Write a piece that resonates with choristers of a certain age-bracket and ability, enhances their vocal development, and expands their performance confidence + sound, and you will have a sustainable and well-loved piece of repertoire which has the power to affect choristers long after the final performance of the piece.
And this is where I find complete joy; trying to find that sweet spot. I write like an educator, always looking for words that will stick, and what feels good on the voice, and how to create a choral framework whereby a developing choir will feel and sound good performing my pieces. I also seek to extend and develop quality vocal technique but in the “Mary-Poppins-spoon-full-of-sugar” kind of way, through embedding choral technique in a way that it is unnoticed until you have reaped the rewards of it through rehearsing and performing an engaging piece of music.
And this is what I have spent that last week mentoring and teaching to the young composers at Gondwana NCS.
I had an incredibly nostalgic realisation during the choral school; that when I was 25 years old, someone took a chance on me as a young composer. That someone was the artistic director of Sydney Children’s Choir, Lyn Williams, who saw something worth developing in my writing and in my love of choral education. Now, at age 37, I realise that my time for looking for mentors is being overlapped by actually doing the mentoring myself. Rather than cold-calling for mentorship, I am now cold-calling to mentor. When I see that spark of determination, uniqueness of voice, a love of the voice, dedication to developing as a composer, resiliency, and a talent that resonates with my own creative values, it is my job and privilege to offer to nurture that talent.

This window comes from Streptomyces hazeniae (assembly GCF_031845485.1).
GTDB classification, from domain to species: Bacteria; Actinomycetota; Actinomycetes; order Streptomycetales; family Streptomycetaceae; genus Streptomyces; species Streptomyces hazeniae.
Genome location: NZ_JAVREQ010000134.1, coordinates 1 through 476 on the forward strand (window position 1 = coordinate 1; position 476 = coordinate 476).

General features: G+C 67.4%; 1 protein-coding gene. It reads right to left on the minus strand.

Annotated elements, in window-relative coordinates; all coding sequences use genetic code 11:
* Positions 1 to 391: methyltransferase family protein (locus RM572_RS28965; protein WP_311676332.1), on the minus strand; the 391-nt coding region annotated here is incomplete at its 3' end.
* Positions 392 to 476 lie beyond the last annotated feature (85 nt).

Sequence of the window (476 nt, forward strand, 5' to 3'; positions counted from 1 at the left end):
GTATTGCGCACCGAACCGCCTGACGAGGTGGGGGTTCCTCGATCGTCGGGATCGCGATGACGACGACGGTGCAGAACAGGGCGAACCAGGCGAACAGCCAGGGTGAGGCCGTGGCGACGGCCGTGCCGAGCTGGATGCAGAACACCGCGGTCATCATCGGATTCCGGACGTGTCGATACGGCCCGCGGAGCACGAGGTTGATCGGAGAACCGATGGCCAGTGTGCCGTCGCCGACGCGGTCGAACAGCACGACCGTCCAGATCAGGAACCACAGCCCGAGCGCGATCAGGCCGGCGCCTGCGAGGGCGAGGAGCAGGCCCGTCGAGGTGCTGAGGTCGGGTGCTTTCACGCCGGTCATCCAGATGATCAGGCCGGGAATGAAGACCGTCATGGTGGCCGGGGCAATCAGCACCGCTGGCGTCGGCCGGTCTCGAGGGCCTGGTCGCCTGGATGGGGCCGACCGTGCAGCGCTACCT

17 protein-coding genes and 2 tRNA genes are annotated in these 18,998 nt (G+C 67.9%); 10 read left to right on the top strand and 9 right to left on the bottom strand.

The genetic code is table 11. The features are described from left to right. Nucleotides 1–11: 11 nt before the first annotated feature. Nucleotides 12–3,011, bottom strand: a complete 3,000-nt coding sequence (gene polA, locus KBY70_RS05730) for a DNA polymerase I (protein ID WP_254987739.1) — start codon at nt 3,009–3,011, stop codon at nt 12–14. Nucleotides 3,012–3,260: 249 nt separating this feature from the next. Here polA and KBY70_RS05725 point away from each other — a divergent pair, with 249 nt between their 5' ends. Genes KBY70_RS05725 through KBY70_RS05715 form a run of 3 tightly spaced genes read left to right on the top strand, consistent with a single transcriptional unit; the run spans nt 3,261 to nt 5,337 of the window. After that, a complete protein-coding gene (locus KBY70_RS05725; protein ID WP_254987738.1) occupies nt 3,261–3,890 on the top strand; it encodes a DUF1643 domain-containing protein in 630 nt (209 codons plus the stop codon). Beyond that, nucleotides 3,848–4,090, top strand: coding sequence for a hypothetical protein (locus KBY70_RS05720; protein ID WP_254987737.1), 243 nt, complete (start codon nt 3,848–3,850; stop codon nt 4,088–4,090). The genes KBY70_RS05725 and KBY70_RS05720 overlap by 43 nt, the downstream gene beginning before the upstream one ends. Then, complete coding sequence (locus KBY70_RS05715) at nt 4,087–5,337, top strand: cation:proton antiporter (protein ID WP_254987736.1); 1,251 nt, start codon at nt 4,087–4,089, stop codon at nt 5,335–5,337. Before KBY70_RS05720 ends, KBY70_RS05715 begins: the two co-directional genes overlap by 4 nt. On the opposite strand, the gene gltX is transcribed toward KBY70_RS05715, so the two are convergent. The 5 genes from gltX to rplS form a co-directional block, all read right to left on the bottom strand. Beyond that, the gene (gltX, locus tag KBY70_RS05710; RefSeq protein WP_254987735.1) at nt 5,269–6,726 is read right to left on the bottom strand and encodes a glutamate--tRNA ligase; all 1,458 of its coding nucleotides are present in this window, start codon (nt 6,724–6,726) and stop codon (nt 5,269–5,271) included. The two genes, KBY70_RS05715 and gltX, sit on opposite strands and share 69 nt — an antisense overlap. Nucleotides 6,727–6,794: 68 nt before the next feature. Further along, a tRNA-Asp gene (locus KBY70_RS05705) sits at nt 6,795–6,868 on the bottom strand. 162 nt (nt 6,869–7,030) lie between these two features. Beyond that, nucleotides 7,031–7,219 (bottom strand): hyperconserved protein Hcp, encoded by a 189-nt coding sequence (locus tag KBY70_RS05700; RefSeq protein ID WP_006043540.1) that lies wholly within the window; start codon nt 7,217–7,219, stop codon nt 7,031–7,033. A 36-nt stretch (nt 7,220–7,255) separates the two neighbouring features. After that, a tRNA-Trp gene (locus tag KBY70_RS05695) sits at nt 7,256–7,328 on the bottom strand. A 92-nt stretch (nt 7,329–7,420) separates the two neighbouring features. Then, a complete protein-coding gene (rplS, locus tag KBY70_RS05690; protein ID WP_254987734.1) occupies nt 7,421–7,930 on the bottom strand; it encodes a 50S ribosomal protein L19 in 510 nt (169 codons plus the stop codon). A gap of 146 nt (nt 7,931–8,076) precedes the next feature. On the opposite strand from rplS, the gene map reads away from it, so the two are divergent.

And so I did this. There were two stand-out composers in my small group of 7, and I wrote emails acknowledging the manner with which they embraced the composing school, their quality of work, and their ability to collaborate in a healthy and productive way whilst still maintaining their creative voice.
It’s now my responsibility to look for places where I can shine the torch on the brilliant and innovative young talent coming through. And what an honour to look at things so differently, whilst still having the chance to work as a creative myself.
It feels enlightening to be holding the torch and illuminating the journey from the other side!
Every time we do something different, it opens up a little door of change and possibility in each of us. A glimpse of a world slightly different from our current path, or a whole new way of understanding that shakes us up and asks us to explore and embrace something which is outside of our comfort zone.
This year, I’d like to do things differently.
Inherently differently. That is, for all the times in the past that I have made a decision and had an outcome that I didn’t like, I’d like to remember those experiences and then try to respond differently this year.
Every time I get the opportunity to walk through one of these doors and to create a different outcome, I am going try to do so. My question that I am going to ask myself this year at each decision is this: How will I do things differently?
So rather than saying, “That’s fabulous, but that’s not me”, I am going to see if I can take a different viewpoint of, “That’s fabulous, and how can I find a way to engage with it so that I am still standing in my own integrity, but just a little (or a lot, let’s face it!) out of my comfort zone?”
How often do we do things the way we have always done things, or thought the same thoughts, and been surprised when the outcome has been the same? Or those times we have written off a project, idea, friendship, conversation, or connection before it had even the opportunity to get off the ground because we could not change the direction of our thinking?
I realised that even though I am an optimistic person who is thoroughly interested in life, I have made a lot of my decisions from a place of can’t. No, that won’t work because that person doesn’t do large-scale, or fun, or innovative. No, I can’t do that choral piece because I don’t have the numbers. And yes, there is reason behind my thinking and I’m not about to be blindly Pollyanna about anything. But…what if I thought about things just a little bit differently?